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After six years of campaigning by families and the charity Missing People, the new law was given Royal Assent in Parliament in April 2017. However, the introduction of new guardianship legislation for the families of missing people has been delayed with no timeline in sight.

Over 110,000 adults are reported missing every year. For their families the heartache of searching and waiting for them can be unimaginable. At present, when someone goes missing, their family has no legal right to step in and manage their affairs. As a result, they are forced to watch as their loved one’s bank accounts get drained by direct debits, as bills go unpaid and, in some cases, as they lose their home.

The new legislation will allow families or friends to make an application to become a legal guardian for a person’s affairs while they are missing. This will mean they can manage their finances and ensure their dependents are looked after.

The Government suggested that the necessary steps would be taken to bring the law into force one year later, with any delays kept to an “absolute minimum”. But the Ministry of Justice has recently confirmed that this work has not been done, and that families won’t be able to start looking after their loved one’s affairs until October at the earliest, and possibly as late as 2019.

This further delay leaves thousands of families who desperately need this legislation in limbo. People who had hoped to finally be able to manage their loved one’s affairs are forced to continue to watch their finances fall apart. Tragically in the coming months more people will go missing and new families will be faced with financial and legal hardship that they have no legal framework to manage.

One relative of a missing person, who has chosen to stay anonymous, said:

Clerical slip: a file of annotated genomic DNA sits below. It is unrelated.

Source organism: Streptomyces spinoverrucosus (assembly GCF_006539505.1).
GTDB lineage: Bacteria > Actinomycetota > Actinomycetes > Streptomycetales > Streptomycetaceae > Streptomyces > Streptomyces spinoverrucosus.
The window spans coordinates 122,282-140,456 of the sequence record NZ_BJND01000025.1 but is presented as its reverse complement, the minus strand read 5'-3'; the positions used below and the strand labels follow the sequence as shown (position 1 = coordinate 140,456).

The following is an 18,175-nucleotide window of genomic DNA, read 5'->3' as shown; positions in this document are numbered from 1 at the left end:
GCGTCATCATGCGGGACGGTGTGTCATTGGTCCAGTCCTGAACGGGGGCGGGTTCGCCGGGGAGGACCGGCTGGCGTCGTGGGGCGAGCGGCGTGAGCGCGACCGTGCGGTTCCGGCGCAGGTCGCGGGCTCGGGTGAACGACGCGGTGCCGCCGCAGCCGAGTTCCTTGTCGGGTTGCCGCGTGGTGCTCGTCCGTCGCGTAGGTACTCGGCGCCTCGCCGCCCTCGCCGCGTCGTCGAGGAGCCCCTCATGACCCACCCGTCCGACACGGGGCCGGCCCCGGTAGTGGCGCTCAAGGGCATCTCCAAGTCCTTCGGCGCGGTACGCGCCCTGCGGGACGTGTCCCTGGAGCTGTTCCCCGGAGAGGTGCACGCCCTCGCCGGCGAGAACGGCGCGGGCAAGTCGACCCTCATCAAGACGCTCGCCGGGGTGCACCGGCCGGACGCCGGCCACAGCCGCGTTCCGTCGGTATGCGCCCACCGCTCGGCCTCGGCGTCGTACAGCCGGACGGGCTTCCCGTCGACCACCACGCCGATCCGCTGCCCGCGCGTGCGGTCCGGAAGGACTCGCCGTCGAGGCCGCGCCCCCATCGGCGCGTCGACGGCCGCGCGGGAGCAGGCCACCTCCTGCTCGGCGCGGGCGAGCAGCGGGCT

They are now repossessing his house and there’s nothing we can do. I was working on the basis of the new guardianship coming in in May 2018 but now we just don’t know.

The only people who have been helpful are the people repossessing the house. They allowed a friend in to collect some photos and other personal items, just things that we wanted to keep. We were lucky to get them and be able to keep them safe.

Peter Lawrence, whose daughter Claudia has been missing since 2009, said:

“Thousands of families have been struggling to cope because a family member is missing and nothing can be done about their financial affairs, such as mortgages, insurances, investments. Great financial hardship is caused to many such families as a result. It has taken 6 years of campaigning to achieve legislation to deal with this problem, but although Ministers said the legislation would be in force by now, they now tell us that it may be yet another year. That means another year of financial hardship and extreme worry at a time when people are at their lowest ebb emotionally. The additional delay is inexcusable.”

Jo Youle, CEO of charity Missing People said:

“We were incredibly disappointed to hear of these further delays. The families that we support are desperately waiting for this vital legislation and many were devastated to find out they would not be able to apply in April this year. Many have already struggled for years and these extra months will mean further hardship, and for some, risks of losing their homes or watching their missing person’s finances descend into serious debt.”

The charity is encouraging members of the public to support families by emailing their local MP asking for Guardianship to be reprioritised.

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